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Creeping thyme is a colorful alternative ground cover to grass – what to know

Growing a creeping thyme lawn

Purple creeping thyme flowers
bernswaelz / Pixabay

Grass lawns may be common and popular, but they aren’t always a great fit. Whether you’re having trouble keeping a grass lawn healthy or are just looking for a more interesting alternative, there are plenty of options you can choose from. One is planting a creeping thyme ground cover! Creeping thyme is a beautiful plant that can grow in gardens and containers, but you can also let it spread out to cover your lawn. Wondering if a creeping thyme ground cover is right for you? Here’s what you need to know.

Is a creeping thyme ground cover right for you?

A patch of creeping thyme growing beside a rock.
Hans / Pixabay

Creeping thyme is easy to plant and requires little care, making it a good option for homeowners who are busy or travel often. Additionally, creeping thyme is a flowering plant. During summer and early fall, a creeping thyme ground cover will be full of pink or purple flowers, which are pretty to look at and attract pollinators. Creeping thyme loves full sun and hot weather, and it’s moderately drought tolerant, so it’s perfect for areas that are too sunny or hot for some other grass alternatives like moss.

However, creeping thyme isn’t perfect. It is a member of the mint family, and like all mint plants, it spreads aggressively and isn’t native. There is always a chance that your creeping thyme ground cover will escape into your neighbor’s yard or other nearby green spaces. Additionally, creeping thyme struggles in full shade, so shadier yards might need a mixed lawn or a different ground cover altogether.

Planting creeping thyme

Purple creeping thyme flowers
silviarita / Pixabay

You can find creeping thyme in seeds and plugs, and you can use both to grow your ground cover. Before you start, remove all or most of the grass in the areas you want the creeping thyme ground cover to grow. If you’re growing creeping thyme from seeds, wet the soil first, then scatter the seeds like you would wildflower seeds or grass seeds. Don’t cover the seeds, as they need light to grow. The plugs will need to be planted individually. Space them roughly 6 inches to 1 foot apart, so they won’t crowd each other while establishing their root systems.

For the best results, plant creeping thyme in full sun and well-draining soil. While it can tolerate some shade and an occasional heavy rainstorm, you’ll start to notice fewer flowers and more sparse growth in areas that are shady and that have poor drainage.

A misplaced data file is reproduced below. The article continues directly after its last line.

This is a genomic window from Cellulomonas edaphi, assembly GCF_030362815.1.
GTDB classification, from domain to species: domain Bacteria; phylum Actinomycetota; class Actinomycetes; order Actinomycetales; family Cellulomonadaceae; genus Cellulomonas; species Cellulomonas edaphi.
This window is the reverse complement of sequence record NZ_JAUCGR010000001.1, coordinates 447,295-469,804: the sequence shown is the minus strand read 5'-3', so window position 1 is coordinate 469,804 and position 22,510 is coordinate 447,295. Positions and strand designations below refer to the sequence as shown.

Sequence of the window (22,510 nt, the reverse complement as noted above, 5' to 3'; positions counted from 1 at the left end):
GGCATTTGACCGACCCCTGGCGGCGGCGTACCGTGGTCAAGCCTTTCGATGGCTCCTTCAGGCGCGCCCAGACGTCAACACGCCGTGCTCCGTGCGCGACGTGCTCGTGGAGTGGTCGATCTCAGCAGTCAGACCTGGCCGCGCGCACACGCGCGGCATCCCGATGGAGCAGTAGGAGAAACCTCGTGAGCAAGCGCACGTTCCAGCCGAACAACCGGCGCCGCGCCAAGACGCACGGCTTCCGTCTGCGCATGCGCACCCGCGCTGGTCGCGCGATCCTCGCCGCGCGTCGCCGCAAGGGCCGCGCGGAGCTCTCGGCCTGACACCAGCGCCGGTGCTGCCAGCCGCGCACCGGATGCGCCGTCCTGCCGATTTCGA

Creeping thyme ground cover care

An orange and black butterfly on creeping thyme flowers
guirwn / Pixabay

Creeping thyme is a hardy plant that only needs occasional care. While your seeds or plugs are growing, keep the ground moist but not soggy. Afterward, you only need to water creeping thyme every other week or weekly during hot, dry weather.

Creeping thyme stays relatively short, so it doesn’t need regular mowing. Many homeowners find they only need to mow creeping thyme ground covers a couple times per year or even less! However, you may want to weed eat or prune the edges of your lawn to keep the creeping thyme from spreading outside of your yard. This may also be necessary around the edges of your garden bed to keep the creeping thyme from crowding your fruits, vegetables, or flowers.

Potential concerns or downsides

Purple creeping thyme flowers
Hans / Pixabay

As a non-native plant that spreads, there is the risk of creeping thyme becoming invasive or escaping your yard. While maintaining the edges of your property can help decrease that risk, it can’t prevent it entirely. Additionally, while the pollinators its flowers attract are beneficial for the environment, the bees can pose a risk if you have an active outdoor lifestyle or have young children who like to play outside.

If your yard is heavily shaded or has sections where water tends to build up, then creeping thyme might struggle to thrive in your yard. While installing a French drain can help water buildup, shady yards may simply need a different ground cover.

Alternatives to creeping thyme

Creeping thyme flowers
joe63bn / Pixabay

Grass and creeping thyme aren’t the only ground covers available. So if you need a different ground cover, or you want to mix your creeping thyme ground cover with another plant, here are a few choices for you. For shady, cool, or wet yards, you might find more success with a moss lawn. Vinca minor is another common ground cover choice, as it is beautiful, hardy, and adaptable. However, it’s also not native and can become invasive if not carefully managed.

Clover is another common ground cover, with many of the same benefits as Vinca minor and creeping thyme. While the most common white and red clovers are not native to the U.S., there are some native clover species. Finding seeds for these native clovers can be tricky, but they make excellent ground covers. For gardeners in the Southwestern U.S., turkey tangle frog fruit is a great native ground cover.

Creeping thyme ground cover may not be right for everyone, but it offers plenty of appealing qualities. If a plain green grass lawn isn’t to your liking, then switching to a more colorful, flowering ground cover might be a great solution. Alternative ground covers often require less mowing, and they are usually much more visually appealing. Whether you choose creeping thyme or another floral ground cover, both you and your local pollinators are sure to enjoy it.

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Cayla Leonard
Cayla Leonard is a writer from North Carolina who is passionate about plants.  She enjoys reading and writing fiction and…
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